Everything Women Need To Know About Hair Loss, According To Experts

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Written by Annie Walton-Doyle

Updated: March 5, 2024

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Losing some hair from time to time is a fact of life—but if you’re noticing extreme hair loss, it can be rather worrying. Not only do we want to keep as much thickness and volume in our hair as possible, but hair falling out to excess can be a sign of other health issues. 

We all lose a few strands of hair every day, but if you’ve noticed an uptick of strands in your shower drain, it could point to a wider hair loss issue. There are a whole range of different causes of hair loss, and figuring out the reason behind yours may be the best way to come up with a prevention plan. Illness, hormonal changes, stress, dietary issues, and poor hair care can all contribute to excessive hair loss.

Keep reading to discover the primary causes of hair loss, plus the different methods of prevention that could help keep your hair feeling full and thick.

Hair Loss —Normal Or Excessive?

Per Web MD, there are three phases to our hair’s life cycle: anagen (growth), catagen (transition), and telogen (resting). Anagen refers to the active growth phase of hair which lasts 3–10 years, catagen is the transition phase where hair stops growing and lasts 2–3 weeks, and telogen is the resting phase where hair falls out and lasts 3–4 months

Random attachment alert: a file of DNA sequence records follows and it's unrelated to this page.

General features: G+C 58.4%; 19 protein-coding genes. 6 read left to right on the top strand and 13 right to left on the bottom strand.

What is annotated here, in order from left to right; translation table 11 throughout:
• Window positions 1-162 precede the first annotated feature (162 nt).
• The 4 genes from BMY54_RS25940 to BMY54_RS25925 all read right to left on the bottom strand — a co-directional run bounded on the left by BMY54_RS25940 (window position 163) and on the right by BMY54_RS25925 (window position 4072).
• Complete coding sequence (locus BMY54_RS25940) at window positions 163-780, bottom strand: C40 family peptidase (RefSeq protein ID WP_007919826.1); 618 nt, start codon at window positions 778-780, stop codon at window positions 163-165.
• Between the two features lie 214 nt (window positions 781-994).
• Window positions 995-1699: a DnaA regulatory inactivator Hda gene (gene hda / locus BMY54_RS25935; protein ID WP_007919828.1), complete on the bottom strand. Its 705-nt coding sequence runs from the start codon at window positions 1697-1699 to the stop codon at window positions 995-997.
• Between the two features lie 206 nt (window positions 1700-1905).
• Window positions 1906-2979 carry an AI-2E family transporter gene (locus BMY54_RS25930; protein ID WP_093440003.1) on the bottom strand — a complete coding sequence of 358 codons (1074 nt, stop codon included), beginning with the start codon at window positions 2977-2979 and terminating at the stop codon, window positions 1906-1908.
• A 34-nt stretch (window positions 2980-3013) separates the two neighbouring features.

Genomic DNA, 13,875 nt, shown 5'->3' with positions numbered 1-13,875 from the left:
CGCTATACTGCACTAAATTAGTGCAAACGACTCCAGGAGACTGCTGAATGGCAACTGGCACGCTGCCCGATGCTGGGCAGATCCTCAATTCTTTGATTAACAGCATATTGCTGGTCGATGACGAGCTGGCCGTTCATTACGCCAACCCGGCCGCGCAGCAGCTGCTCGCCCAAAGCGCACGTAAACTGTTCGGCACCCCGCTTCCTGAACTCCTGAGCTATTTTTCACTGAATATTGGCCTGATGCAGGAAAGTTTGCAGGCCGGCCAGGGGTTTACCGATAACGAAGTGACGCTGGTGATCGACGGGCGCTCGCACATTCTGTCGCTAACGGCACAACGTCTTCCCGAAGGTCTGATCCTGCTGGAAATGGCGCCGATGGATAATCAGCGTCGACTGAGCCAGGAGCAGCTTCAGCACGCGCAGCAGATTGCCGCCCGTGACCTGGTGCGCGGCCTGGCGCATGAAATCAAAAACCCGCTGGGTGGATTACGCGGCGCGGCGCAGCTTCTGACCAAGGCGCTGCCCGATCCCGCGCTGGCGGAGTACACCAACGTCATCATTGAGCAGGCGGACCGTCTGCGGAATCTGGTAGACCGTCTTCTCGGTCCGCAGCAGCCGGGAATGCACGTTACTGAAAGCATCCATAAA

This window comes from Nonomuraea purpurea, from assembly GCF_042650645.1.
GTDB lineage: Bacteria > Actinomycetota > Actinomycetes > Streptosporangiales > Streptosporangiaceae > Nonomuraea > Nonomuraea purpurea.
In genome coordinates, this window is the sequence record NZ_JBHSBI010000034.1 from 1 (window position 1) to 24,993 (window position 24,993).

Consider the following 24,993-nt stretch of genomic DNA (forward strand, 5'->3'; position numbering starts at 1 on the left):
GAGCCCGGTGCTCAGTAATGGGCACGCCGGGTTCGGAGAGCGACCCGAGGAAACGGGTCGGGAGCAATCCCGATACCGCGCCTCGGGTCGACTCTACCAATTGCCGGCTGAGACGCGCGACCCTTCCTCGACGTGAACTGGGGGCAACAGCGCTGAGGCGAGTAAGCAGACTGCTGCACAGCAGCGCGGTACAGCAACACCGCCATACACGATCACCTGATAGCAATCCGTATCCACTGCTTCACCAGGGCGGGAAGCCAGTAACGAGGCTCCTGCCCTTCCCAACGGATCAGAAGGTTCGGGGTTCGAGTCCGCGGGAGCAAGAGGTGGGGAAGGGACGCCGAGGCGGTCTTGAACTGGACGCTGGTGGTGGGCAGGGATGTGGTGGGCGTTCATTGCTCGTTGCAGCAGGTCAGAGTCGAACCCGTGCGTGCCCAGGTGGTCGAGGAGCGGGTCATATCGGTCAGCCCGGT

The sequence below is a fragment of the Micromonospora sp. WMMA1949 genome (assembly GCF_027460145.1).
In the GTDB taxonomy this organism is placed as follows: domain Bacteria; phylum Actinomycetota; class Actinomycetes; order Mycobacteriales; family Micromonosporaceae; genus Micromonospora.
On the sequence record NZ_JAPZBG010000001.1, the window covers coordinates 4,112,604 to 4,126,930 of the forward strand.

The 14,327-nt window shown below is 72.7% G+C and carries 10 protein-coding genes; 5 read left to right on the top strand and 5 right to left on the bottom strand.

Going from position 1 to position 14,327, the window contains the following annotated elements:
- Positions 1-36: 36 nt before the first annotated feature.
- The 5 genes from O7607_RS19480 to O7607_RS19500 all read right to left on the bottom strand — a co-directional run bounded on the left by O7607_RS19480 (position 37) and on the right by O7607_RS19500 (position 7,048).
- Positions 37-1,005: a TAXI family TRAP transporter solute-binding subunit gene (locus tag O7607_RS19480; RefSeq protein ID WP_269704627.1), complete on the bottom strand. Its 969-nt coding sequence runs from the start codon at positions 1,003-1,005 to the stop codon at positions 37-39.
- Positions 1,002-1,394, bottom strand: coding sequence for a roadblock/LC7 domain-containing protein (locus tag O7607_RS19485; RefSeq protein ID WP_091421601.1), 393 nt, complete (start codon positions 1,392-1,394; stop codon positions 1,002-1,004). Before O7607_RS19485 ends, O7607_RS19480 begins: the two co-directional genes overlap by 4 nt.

At any given time, the majority of your hair is in the anagen phase, while around 1% is in the catagen phase, and 9% is in the telogen phase, per Healthline. Losing around 100 to 150 hairs per day is a natural part of your hair’s growth cycle, but if you’re noticing you’re losing much more than that, it could be worth investigating the cause to help with hair loss prevention.

Signs of Excessive Hair Loss

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There are a few warning signs to look out for that may suggest your hair loss is not completely normal. If you lose several hairs every time you run your fingers through your locks or notice lots of hairs on your pillowcase in the morning or in your shower drain, this could be a cause for concern. You may also notice a loss of density when pulling your hair into a ponytail over several moths. 

Causes Of Hair Loss

The best way to prevent excessive hair loss is to understand exactly why it’s happening to you. Figuring out the cause of your hair loss will help you tailor make a plan to stop it from happening and to return your hair to its most bountiful and healthiest self. 

1) Genetics

One of the primary causes of hair loss is genetics. Androgenetic alopecia (male or female pattern hair loss) is a condition passed down from your parents, and can begin occurring as early as your 20s. While genetic hair loss is the most difficult to treat, having a well-rounded approach to your health and haircare routine can help minimise the genetic effects on hair loss.

2) Pregnancy and Childbirth